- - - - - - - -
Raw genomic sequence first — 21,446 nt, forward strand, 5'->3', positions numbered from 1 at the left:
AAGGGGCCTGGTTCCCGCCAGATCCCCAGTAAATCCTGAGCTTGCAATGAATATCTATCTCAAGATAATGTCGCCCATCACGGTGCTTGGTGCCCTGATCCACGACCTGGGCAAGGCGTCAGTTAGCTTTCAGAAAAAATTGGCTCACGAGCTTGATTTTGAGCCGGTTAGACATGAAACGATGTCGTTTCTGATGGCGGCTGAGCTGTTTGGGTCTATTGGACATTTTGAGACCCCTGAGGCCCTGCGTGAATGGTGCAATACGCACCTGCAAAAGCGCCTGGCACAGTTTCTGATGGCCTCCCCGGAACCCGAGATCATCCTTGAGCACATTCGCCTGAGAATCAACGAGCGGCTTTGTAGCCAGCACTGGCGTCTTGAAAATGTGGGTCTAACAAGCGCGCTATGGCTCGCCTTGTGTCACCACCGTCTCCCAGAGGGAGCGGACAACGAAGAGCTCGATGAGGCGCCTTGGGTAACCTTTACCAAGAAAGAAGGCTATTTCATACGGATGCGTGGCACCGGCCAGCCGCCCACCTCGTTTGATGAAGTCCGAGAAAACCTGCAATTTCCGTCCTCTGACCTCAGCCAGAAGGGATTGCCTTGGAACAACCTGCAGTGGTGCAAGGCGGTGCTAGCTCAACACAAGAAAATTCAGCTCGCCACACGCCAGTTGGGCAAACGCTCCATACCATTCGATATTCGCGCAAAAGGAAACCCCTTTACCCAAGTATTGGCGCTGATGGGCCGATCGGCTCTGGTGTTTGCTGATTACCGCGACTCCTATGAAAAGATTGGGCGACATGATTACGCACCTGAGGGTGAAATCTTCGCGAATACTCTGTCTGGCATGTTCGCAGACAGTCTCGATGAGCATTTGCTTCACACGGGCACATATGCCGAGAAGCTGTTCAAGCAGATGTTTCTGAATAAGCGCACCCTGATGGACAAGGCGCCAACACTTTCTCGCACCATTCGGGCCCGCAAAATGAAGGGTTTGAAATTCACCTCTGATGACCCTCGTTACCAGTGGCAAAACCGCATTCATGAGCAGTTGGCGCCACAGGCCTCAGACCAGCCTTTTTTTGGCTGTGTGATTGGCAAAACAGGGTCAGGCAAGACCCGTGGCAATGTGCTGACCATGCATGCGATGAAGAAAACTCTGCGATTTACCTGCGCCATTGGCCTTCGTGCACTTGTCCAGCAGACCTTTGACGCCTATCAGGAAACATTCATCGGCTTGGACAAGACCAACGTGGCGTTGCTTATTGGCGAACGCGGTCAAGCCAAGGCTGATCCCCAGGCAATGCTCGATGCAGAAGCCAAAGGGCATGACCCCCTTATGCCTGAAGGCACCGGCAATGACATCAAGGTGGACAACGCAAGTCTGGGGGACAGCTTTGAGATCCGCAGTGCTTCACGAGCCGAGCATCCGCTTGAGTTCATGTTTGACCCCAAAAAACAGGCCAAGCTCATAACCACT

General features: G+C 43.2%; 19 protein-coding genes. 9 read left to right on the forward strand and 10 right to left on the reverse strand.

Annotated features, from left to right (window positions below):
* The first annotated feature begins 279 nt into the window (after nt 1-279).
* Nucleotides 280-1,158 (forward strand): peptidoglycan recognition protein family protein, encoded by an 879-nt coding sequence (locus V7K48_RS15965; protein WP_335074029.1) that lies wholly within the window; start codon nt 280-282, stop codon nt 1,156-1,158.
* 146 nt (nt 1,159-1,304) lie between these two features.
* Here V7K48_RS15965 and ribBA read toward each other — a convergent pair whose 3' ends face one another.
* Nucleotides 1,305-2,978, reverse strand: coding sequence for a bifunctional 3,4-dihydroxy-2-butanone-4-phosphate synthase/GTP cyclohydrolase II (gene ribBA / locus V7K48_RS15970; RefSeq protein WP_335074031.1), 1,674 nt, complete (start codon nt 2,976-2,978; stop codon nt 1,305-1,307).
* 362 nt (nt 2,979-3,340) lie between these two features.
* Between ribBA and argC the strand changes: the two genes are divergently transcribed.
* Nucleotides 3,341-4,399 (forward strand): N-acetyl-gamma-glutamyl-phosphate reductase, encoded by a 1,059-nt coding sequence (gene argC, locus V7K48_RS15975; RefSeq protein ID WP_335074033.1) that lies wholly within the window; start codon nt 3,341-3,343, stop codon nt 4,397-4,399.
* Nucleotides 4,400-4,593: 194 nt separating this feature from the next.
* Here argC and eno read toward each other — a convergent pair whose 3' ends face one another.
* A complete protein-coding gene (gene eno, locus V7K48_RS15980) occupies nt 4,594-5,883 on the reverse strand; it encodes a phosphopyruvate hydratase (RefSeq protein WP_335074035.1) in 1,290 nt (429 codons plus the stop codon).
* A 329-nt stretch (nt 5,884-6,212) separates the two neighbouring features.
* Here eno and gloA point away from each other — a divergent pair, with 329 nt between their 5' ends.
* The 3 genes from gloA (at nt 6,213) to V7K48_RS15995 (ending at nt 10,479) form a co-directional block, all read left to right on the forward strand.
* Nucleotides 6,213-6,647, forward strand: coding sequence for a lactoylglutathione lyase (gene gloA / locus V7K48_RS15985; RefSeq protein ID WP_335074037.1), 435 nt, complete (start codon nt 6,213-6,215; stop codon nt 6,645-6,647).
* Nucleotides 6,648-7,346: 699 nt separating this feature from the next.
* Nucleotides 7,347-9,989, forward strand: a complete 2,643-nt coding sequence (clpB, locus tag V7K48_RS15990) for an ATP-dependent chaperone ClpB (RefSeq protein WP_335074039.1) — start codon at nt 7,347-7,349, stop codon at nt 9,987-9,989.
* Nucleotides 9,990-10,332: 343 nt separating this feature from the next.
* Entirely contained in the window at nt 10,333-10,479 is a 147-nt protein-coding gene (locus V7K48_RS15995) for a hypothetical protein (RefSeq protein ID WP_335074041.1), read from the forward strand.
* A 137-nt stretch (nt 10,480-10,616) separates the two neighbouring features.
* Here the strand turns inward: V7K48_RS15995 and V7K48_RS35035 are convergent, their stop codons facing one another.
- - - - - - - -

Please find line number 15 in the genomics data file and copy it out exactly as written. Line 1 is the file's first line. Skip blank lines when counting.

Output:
* A complete protein-coding gene (gene eno, locus V7K48_RS15980) occupies nt 4,594-5,883 on the reverse strand; it encodes a phosphopyruvate hydratase (RefSeq protein WP_335074035.1) in 1,290 nt (429 codons plus the stop codon).